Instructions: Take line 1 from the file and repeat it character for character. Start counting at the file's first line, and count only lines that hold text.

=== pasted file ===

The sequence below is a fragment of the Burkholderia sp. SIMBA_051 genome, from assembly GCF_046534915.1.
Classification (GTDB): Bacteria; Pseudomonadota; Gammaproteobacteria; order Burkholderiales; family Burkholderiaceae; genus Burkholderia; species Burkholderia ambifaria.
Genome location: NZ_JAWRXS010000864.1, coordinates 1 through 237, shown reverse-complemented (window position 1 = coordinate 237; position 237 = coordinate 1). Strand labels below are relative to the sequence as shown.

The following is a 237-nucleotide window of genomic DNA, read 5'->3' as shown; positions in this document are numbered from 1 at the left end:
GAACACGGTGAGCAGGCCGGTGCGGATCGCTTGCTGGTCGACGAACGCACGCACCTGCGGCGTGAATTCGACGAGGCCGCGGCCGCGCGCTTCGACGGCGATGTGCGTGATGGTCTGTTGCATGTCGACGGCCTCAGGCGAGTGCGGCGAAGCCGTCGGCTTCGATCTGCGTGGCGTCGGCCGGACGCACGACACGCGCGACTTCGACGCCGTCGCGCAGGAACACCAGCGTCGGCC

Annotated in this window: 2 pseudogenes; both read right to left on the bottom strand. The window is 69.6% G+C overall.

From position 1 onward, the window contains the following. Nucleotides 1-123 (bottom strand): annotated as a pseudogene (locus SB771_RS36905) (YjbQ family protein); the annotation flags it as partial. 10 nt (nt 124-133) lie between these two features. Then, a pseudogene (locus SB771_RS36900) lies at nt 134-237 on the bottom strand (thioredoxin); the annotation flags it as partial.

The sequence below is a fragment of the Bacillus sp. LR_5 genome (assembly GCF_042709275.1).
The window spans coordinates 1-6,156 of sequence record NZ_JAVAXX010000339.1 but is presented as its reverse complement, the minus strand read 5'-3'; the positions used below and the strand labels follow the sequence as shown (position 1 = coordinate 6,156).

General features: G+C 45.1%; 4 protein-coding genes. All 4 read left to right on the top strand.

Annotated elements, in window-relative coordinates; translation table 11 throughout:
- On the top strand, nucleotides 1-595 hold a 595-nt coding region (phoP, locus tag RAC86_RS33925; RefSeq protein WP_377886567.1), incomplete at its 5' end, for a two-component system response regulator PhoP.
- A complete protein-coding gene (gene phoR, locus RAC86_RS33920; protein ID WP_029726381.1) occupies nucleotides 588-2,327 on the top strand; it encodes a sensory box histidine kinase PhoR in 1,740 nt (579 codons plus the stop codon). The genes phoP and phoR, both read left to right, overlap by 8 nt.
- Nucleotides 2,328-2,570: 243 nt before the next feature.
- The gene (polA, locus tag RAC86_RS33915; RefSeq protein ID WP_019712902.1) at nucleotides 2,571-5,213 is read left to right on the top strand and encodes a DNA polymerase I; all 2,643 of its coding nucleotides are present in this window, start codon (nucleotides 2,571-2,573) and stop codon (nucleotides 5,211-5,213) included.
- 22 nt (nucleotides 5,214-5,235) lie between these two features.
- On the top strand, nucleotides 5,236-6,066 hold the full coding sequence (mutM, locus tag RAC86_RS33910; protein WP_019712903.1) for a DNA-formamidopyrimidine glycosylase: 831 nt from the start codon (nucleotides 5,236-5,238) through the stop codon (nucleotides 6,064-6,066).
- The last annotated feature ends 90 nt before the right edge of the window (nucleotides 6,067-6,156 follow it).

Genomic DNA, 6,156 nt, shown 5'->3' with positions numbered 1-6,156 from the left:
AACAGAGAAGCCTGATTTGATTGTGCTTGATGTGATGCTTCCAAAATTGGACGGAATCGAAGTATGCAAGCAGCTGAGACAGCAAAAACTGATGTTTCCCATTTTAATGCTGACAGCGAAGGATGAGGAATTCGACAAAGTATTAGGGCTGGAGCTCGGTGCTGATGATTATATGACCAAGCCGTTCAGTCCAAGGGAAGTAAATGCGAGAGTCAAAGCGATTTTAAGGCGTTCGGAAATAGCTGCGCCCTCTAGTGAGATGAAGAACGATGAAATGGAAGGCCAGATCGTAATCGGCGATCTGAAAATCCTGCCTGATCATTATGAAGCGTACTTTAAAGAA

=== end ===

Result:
The sequence below is a fragment of the Burkholderia sp. SIMBA_051 genome, from assembly GCF_046534915.1.